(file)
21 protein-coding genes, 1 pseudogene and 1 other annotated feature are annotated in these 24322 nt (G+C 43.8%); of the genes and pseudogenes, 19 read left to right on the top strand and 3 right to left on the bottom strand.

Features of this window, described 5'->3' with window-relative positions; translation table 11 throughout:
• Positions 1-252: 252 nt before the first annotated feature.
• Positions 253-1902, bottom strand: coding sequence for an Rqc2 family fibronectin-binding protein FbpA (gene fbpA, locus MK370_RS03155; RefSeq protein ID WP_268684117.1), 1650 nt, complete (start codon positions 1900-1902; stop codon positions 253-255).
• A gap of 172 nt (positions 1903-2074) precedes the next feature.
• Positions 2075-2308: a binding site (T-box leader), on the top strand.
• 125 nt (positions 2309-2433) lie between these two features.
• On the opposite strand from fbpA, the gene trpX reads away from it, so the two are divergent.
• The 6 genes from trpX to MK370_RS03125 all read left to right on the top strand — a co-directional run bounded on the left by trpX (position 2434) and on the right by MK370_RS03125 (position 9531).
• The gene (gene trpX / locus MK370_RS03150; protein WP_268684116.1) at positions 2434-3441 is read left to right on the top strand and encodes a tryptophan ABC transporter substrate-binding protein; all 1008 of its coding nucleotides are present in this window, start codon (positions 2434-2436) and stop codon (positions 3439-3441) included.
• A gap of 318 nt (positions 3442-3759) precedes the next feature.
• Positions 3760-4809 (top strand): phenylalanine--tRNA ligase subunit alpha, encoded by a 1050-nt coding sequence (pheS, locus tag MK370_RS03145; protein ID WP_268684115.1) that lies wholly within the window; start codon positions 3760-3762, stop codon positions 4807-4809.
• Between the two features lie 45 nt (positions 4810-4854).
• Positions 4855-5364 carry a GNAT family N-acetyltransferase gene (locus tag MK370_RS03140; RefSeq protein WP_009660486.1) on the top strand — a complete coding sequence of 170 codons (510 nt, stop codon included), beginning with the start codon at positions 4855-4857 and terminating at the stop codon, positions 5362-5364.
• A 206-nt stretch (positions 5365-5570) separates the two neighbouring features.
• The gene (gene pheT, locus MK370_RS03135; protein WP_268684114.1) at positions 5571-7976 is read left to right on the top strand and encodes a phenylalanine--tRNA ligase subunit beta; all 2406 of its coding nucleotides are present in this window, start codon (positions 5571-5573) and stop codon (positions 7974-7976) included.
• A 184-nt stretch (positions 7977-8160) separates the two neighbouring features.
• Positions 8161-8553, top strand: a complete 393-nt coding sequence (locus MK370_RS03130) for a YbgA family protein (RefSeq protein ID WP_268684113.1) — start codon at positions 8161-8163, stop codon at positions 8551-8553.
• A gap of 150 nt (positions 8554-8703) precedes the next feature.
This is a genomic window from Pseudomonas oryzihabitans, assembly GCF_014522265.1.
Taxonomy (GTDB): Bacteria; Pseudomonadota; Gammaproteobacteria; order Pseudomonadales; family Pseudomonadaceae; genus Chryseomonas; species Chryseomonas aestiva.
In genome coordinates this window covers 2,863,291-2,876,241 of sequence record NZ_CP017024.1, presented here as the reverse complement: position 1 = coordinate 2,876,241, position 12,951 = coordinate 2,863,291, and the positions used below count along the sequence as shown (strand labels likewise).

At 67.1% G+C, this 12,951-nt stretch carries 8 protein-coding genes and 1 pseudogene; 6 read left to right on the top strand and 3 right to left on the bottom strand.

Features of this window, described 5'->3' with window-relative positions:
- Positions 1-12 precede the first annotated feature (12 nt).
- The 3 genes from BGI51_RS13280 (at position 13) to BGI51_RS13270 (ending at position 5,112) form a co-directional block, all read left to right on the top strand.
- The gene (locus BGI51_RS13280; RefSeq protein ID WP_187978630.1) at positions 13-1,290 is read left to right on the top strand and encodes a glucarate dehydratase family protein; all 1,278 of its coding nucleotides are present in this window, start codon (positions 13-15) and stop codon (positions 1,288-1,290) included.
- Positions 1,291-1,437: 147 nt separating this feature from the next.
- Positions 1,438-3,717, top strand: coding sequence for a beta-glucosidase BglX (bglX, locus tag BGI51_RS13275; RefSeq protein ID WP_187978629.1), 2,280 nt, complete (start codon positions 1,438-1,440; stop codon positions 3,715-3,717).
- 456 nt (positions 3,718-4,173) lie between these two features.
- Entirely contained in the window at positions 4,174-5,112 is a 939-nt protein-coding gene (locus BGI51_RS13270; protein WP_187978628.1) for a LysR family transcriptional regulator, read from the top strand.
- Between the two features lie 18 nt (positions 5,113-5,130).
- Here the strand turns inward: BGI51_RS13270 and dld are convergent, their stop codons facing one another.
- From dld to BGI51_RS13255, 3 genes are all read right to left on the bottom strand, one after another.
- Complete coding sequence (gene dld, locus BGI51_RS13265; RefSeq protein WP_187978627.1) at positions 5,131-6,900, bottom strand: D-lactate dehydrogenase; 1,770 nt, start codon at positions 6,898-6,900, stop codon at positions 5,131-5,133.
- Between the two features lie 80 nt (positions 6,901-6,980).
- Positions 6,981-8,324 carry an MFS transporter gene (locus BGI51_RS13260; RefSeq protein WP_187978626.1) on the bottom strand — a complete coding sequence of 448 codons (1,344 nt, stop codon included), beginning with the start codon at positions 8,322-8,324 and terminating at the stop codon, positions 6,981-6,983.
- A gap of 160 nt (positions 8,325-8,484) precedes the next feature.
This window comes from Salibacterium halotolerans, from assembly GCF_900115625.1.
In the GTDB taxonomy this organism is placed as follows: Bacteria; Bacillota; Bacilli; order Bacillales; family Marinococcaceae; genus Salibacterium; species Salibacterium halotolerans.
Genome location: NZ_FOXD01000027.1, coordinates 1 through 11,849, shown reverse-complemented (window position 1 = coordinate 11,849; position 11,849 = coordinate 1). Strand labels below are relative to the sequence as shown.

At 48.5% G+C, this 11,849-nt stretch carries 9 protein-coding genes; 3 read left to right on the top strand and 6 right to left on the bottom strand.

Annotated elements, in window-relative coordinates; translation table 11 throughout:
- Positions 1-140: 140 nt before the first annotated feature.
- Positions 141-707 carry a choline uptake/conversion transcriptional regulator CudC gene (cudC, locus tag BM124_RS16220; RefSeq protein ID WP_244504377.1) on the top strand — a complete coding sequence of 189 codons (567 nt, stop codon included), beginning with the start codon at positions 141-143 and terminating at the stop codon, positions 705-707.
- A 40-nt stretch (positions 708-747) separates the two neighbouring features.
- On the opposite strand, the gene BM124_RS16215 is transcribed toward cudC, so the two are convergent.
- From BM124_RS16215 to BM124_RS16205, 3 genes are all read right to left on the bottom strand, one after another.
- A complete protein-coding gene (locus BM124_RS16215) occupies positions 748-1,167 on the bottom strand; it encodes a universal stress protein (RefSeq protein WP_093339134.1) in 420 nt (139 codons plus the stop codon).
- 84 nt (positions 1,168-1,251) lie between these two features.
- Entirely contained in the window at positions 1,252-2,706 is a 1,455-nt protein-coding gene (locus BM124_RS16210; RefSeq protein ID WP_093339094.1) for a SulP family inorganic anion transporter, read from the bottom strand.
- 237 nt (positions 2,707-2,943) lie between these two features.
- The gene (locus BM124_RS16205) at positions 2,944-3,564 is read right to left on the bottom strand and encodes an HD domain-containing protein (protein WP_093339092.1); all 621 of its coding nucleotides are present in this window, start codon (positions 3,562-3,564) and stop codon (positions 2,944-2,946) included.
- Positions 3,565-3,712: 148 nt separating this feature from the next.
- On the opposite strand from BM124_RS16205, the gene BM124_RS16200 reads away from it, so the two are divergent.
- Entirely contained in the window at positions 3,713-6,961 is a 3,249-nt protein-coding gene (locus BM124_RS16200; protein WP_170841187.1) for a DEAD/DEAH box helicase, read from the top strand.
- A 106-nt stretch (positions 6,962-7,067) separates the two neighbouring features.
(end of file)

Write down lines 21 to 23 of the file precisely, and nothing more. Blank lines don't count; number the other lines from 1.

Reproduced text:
Taxonomy (GTDB): Bacteria; Pseudomonadota; Gammaproteobacteria; order Pseudomonadales; family Pseudomonadaceae; genus Chryseomonas; species Chryseomonas aestiva.
In genome coordinates this window covers 2,863,291-2,876,241 of sequence record NZ_CP017024.1, presented here as the reverse complement: position 1 = coordinate 2,876,241, position 12,951 = coordinate 2,863,291, and the positions used below count along the sequence as shown (strand labels likewise).

At 67.1% G+C, this 12,951-nt stretch carries 8 protein-coding genes and 1 pseudogene; 6 read left to right on the top strand and 3 right to left on the bottom strand.